The Australian Government released a National Science Statement yesterday – the punchline being it will announce a new plan sometime this year. Aside from appointing a very able, experienced and articulate Chief Scientist (Dr Alan Finkel), we have seen in recent years remarkably little in the form of actual policies to transform Australian businesses and bring them up to world standard.
So let us remind ourselves why we should care about our government’s science and innovation polices. Thermal coal, one of our major exports, is heading for obscurity. Iron ore, our main export, could well be under threat from the emergence of new materials such as carbon fibre which is lighter and five times stronger. When the cost of the new inputs (solar, batteries, carbon fibre) become cheaper than our “old economy” inputs (and the trends are there), we will see an acceleration in decline for our exports.
So what are we Australians doing about it? We know that it can take up to 20 years to create the web of interrelated businesses and research bodies needed to underpin a successful export sector. If we want to avoid this predictable crisis, we should be acting now.
The National Science Statement summarises the issues well. Australia has:
- An above average standard research sector, and leads globally in certain areas of science and technology
- State-of-the-art research infrastructure
- A high-quality education system
- A poor record of collaboration between industry and the research sectors
- A poor record of benefiting from the translation of research ideas into use.
Given the statement is not going to tell us, in concrete terms, what the government is going to do, here are a few suggestions.
But first, a few facts. Commonwealth government R&D expenditure per resident was in 2014-2015 (latest data) the lowest it has been since the Australian Bureau of Statistics has been collecting the data (1992-1993). It peaked in 2006-2007 and has fallen continuously since then. The status for State and Territory spending is even more acute. It peaked in 1998-1999 and has never recovered.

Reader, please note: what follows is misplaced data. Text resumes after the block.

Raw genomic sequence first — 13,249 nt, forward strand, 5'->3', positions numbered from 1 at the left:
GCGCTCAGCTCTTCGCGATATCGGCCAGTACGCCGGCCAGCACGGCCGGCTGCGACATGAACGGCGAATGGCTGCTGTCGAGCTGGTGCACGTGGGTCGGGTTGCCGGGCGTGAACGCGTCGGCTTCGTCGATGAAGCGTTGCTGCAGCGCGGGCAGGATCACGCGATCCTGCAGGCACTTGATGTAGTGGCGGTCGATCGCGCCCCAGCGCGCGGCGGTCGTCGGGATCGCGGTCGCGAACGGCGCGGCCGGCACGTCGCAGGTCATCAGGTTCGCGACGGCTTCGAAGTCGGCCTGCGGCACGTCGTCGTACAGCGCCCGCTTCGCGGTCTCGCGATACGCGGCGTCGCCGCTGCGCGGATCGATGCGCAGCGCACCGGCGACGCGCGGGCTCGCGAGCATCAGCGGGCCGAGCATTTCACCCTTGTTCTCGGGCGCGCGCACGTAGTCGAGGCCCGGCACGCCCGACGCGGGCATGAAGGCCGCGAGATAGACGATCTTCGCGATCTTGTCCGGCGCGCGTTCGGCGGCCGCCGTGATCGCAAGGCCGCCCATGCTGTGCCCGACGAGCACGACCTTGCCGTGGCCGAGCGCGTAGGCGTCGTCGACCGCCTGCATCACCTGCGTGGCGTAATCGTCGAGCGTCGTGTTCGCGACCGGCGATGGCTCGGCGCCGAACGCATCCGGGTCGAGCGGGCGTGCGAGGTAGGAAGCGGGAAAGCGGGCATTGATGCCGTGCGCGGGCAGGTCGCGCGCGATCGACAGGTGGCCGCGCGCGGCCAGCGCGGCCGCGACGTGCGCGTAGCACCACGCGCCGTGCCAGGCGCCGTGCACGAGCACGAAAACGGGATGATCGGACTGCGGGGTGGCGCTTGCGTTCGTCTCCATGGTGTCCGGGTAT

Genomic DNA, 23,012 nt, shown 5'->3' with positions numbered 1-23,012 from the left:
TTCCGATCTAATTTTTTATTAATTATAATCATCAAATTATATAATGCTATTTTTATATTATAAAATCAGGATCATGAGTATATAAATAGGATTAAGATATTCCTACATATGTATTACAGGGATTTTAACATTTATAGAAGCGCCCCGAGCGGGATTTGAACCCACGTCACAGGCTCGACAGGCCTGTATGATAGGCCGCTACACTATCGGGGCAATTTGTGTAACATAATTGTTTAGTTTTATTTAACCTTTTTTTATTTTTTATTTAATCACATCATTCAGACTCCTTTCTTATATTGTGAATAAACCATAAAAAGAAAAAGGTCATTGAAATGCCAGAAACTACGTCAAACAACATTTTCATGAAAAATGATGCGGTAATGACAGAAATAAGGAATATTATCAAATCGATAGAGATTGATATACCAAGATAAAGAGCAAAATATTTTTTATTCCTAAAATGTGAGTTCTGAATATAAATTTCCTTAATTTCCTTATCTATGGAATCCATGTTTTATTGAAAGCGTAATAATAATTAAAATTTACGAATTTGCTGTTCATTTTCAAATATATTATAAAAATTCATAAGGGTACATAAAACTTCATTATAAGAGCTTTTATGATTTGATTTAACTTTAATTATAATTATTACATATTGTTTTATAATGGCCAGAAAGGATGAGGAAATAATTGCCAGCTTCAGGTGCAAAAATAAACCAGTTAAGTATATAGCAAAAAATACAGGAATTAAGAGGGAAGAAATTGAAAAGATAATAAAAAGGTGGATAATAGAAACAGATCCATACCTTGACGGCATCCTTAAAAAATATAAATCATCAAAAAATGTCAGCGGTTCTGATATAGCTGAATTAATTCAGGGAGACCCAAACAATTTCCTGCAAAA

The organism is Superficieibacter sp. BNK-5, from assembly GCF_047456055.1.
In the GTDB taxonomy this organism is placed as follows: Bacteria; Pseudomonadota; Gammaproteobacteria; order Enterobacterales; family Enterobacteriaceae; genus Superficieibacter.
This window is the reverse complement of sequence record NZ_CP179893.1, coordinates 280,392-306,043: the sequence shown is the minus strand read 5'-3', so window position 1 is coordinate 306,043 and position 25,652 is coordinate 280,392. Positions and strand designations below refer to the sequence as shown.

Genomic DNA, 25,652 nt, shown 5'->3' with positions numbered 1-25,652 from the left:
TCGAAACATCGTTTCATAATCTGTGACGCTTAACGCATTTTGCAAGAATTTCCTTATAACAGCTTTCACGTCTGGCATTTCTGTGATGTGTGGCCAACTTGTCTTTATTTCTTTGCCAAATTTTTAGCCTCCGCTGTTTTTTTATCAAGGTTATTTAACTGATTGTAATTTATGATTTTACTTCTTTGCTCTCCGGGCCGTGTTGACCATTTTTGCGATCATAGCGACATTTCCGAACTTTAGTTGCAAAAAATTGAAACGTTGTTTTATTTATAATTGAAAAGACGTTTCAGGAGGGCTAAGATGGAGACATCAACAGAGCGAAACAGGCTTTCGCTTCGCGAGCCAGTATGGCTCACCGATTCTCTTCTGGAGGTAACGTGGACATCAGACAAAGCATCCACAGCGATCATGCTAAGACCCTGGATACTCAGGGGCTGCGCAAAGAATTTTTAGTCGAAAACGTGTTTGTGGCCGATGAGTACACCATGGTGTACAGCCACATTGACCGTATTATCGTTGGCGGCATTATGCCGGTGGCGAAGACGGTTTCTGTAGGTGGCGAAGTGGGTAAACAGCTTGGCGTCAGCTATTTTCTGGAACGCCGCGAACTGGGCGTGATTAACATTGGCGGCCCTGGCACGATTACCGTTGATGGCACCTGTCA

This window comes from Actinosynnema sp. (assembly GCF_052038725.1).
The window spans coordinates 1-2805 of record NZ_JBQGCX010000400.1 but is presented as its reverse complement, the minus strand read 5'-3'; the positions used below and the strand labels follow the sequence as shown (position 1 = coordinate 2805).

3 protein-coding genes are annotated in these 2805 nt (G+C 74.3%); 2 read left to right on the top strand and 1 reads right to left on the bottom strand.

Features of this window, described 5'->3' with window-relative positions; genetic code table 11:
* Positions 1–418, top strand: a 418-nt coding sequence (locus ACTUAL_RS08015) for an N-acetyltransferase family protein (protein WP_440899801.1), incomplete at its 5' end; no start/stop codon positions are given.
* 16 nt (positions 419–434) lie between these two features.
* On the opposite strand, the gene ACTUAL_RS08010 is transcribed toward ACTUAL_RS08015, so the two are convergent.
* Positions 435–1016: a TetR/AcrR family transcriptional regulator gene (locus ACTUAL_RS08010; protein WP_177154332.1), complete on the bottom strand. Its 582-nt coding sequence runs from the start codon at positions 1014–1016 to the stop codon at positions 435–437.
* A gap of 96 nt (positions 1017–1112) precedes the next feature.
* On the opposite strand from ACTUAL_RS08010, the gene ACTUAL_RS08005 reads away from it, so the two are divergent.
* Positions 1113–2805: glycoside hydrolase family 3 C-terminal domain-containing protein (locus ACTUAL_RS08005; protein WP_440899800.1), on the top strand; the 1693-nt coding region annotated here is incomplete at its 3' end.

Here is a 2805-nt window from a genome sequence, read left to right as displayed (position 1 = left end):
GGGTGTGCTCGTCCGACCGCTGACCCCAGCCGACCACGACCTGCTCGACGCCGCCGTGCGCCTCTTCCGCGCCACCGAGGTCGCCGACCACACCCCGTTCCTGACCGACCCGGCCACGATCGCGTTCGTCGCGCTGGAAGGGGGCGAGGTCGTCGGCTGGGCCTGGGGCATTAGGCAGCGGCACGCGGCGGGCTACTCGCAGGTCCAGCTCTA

R&D support is not the only way public policy can help create new industries however. There are a plethora of industry and innovation-related programs that are designed to de-risk frontier industries and products in the private sector.
However, the percentage of Australian businesses receiving public support for innovation at 7%, is currently the lowest in the OECD. The average for the OECD is about 25%. So there is no joy here either.
What do Australian governments and universities need to do?
Hire and retain the best people
Translation and engagement is largely driven by the capabilities, preferences and motivations of the individual researchers. One of the most important decisions a university or research institute can make is to hire and retain these individuals. Excellent translators develop trust and relationships with appropriate people; communicate in a manner that speaks to the industry audience; understand the needs and constraints of the industry partner; understand how industry partners make decisions; who to talk to; what level of evidence is required; what is their risk/reward profile.
Create the space for people to meet
Universities, government and research institute policies can have a moderating influence by creating the space for people to meet and affecting workplace culture and peer learning. To some extent this issue is being addressed by the Commonwealth Government’s assessment of the level and quality of research engagement and impact by Australian universities. This should be completed in March 2018, but more can be done.
Other than the obvious step of bringing Australia’s level of public investment in innovation programs up to the OECD average, Australian programs can be improved in obvious ways. For many decades they have been bedevilled by capricious changes to such an extent that programs come and go with limited industry familiarity.
If businesses do not know about a program, then it will not be effective. Many programs do not advance beyond pilot stage; they are not objectively and independently evaluated; and they tend to be run in an overly bureaucratic manner. If they are not evaluated, how does a government know if they work? If they are not evaluated, is the government really serious about transforming the Australian economy?
Evaluate whether programs are working
There are many programs aimed to address the translation of science issue that have come and gone without so much as a cursory look at their effectiveness (innovation vouchers, Enterprise Connect, Commercial Read, among others). There are other longstanding programs that have never been under the evaluators’ microscope (CRCs, ARC linkage programs). By evaluation, I do not mean surveys of grateful recipients of government largess, but a scientific evaluation that constructs a control group and uses externally verified data.
These suggestions are not rocket science or outlandish measures. They are well established principles in health, medicine and education.
Finally, a government wanting to improve collaboration broadly across the economy should of course set an example of being a good collaborator themselves. Culture is set from the top. However, the government record on this is patchy. Certain agencies have been excellent collaborators (the Victorian Government, IP Australia, the Australian Department of Industry) but others seem to think it’s something someone else does.
Beth Webster receives funding from the ARC, the Victorian Government and IP Australia.